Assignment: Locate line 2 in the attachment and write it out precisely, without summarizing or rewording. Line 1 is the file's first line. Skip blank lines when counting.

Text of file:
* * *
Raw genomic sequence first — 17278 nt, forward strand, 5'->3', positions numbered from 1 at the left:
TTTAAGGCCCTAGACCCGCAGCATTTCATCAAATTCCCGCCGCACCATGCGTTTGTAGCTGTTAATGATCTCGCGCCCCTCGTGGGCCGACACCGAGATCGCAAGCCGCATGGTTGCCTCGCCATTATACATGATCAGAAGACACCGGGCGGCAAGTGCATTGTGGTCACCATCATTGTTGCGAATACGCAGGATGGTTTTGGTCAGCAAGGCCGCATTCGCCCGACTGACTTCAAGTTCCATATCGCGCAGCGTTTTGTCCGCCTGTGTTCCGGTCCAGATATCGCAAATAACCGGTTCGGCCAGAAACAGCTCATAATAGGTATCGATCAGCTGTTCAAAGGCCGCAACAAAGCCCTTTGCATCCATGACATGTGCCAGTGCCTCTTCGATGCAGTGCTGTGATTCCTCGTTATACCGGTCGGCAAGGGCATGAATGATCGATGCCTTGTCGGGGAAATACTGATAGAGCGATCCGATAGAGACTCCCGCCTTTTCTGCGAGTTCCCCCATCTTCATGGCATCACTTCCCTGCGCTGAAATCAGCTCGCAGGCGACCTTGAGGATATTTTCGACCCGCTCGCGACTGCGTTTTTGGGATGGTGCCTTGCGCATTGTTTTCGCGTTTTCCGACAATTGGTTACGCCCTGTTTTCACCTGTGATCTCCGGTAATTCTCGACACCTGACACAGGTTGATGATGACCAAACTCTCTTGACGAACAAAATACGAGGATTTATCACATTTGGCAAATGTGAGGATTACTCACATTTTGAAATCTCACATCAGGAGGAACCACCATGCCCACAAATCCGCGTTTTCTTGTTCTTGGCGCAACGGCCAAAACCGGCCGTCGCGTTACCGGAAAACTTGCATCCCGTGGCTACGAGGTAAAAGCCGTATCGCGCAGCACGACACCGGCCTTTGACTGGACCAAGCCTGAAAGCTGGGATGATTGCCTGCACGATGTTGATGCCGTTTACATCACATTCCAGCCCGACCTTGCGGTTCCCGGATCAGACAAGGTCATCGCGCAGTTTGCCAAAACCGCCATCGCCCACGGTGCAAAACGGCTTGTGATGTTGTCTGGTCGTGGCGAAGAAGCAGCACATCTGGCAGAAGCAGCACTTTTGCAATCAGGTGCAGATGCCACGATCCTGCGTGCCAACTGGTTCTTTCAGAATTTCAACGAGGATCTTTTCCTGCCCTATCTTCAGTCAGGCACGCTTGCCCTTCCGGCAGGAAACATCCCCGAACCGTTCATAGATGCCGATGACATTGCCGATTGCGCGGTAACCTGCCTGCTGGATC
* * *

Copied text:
TTTAAGGCCCTAGACCCGCAGCATTTCATCAAATTCCCGCCGCACCATGCGTTTGTAGCTGTTAATGATCTCGCGCCCCTCGTGGGCCGACACCGAGATCGCAAGCCGCATGGTTGCCTCGCCATTATACATGATCAGAAGACACCGGGCGGCAAGTGCATTGTGGTCACCATCATTGTTGCGAATACGCAGGATGGTTTTGGTCAGCAAGGCCGCATTCGCCCGACTGACTTCAAGTTCCATATCGCGCAGCGTTTTGTCCGCCTGTGTTCCGGTCCAGATATCGCAAATAACCGGTTCGGCCAGAAACAGCTCATAATAGGTATCGATCAGCTGTTCAAAGGCCGCAACAAAGCCCTTTGCATCCATGACATGTGCCAGTGCCTCTTCGATGCAGTGCTGTGATTCCTCGTTATACCGGTCGGCAAGGGCATGAATGATCGATGCCTTGTCGGGGAAATACTGATAGAGCGATCCGATAGAGACTCCCGCCTTTTCTGCGAGTTCCCCCATCTTCATGGCATCACTTCCCTGCGCTGAAATCAGCTCGCAGGCGACCTTGAGGATATTTTCGACCCGCTCGCGACTGCGTTTTTGGGATGGTGCCTTGCGCATTGTTTTCGCGTTTTCCGACAATTGGTTACGCCCTGTTTTCACCTGTGATCTCCGGTAATTCTCGACACCTGACACAGGTTGATGATGACCAAACTCTCTTGACGAACAAAATACGAGGATTTATCACATTTGGCAAATGTGAGGATTACTCACATTTTGAAATCTCACATCAGGAGGAACCACCATGCCCACAAATCCGCGTTTTCTTGTTCTTGGCGCAACGGCCAAAACCGGCCGTCGCGTTACCGGAAAACTTGCATCCCGTGGCTACGAGGTAAAAGCCGTATCGCGCAGCACGACACCGGCCTTTGACTGGACCAAGCCTGAAAGCTGGGATGATTGCCTGCACGATGTTGATGCCGTTTACATCACATTCCAGCCCGACCTTGCGGTTCCCGGATCAGACAAGGTCATCGCGCAGTTTGCCAAAACCGCCATCGCCCACGGTGCAAAACGGCTTGTGATGTTGTCTGGTCGTGGCGAAGAAGCAGCACATCTGGCAGAAGCAGCACTTTTGCAATCAGGTGCAGATGCCACGATCCTGCGTGCCAACTGGTTCTTTCAGAATTTCAACGAGGATCTTTTCCTGCCCTATCTTCAGTCAGGCACGCTTGCCCTTCCGGCAGGAAACATCCCCGAACCGTTCATAGATGCCGATGACATTGCCGATTGCGCGGTAACCTGCCTGCTGGATC